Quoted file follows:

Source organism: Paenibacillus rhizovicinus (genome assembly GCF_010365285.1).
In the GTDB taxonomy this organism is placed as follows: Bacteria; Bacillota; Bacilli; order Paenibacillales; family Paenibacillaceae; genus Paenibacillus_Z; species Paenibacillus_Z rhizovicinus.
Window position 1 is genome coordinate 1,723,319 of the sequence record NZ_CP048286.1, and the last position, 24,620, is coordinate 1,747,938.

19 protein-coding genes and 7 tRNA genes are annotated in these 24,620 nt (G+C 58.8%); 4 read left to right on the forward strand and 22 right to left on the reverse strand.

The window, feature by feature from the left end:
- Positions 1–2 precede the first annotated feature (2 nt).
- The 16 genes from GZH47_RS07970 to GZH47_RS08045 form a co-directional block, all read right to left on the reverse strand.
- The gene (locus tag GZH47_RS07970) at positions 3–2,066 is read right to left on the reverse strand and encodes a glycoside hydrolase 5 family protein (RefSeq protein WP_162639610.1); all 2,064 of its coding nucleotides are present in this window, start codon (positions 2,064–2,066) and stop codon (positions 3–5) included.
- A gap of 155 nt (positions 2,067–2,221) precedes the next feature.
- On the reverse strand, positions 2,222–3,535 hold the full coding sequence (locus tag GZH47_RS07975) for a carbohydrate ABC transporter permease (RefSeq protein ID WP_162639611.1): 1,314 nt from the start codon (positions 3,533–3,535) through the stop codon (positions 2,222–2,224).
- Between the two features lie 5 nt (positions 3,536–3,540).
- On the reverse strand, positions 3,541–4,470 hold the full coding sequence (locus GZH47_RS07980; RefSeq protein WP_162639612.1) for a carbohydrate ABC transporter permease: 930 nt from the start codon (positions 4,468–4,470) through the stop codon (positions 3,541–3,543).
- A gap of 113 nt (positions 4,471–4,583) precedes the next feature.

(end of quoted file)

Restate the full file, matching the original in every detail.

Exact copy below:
Source organism: Paenibacillus rhizovicinus (genome assembly GCF_010365285.1).
In the GTDB taxonomy this organism is placed as follows: Bacteria; Bacillota; Bacilli; order Paenibacillales; family Paenibacillaceae; genus Paenibacillus_Z; species Paenibacillus_Z rhizovicinus.
Window position 1 is genome coordinate 1,723,319 of the sequence record NZ_CP048286.1, and the last position, 24,620, is coordinate 1,747,938.

19 protein-coding genes and 7 tRNA genes are annotated in these 24,620 nt (G+C 58.8%); 4 read left to right on the forward strand and 22 right to left on the reverse strand.

The window, feature by feature from the left end:
- Positions 1–2 precede the first annotated feature (2 nt).
- The 16 genes from GZH47_RS07970 to GZH47_RS08045 form a co-directional block, all read right to left on the reverse strand.
- The gene (locus tag GZH47_RS07970) at positions 3–2,066 is read right to left on the reverse strand and encodes a glycoside hydrolase 5 family protein (RefSeq protein WP_162639610.1); all 2,064 of its coding nucleotides are present in this window, start codon (positions 2,064–2,066) and stop codon (positions 3–5) included.
- A gap of 155 nt (positions 2,067–2,221) precedes the next feature.
- On the reverse strand, positions 2,222–3,535 hold the full coding sequence (locus tag GZH47_RS07975) for a carbohydrate ABC transporter permease (RefSeq protein ID WP_162639611.1): 1,314 nt from the start codon (positions 3,533–3,535) through the stop codon (positions 2,222–2,224).
- Between the two features lie 5 nt (positions 3,536–3,540).
- On the reverse strand, positions 3,541–4,470 hold the full coding sequence (locus GZH47_RS07980; RefSeq protein WP_162639612.1) for a carbohydrate ABC transporter permease: 930 nt from the start codon (positions 4,468–4,470) through the stop codon (positions 3,541–3,543).
- A gap of 113 nt (positions 4,471–4,583) precedes the next feature.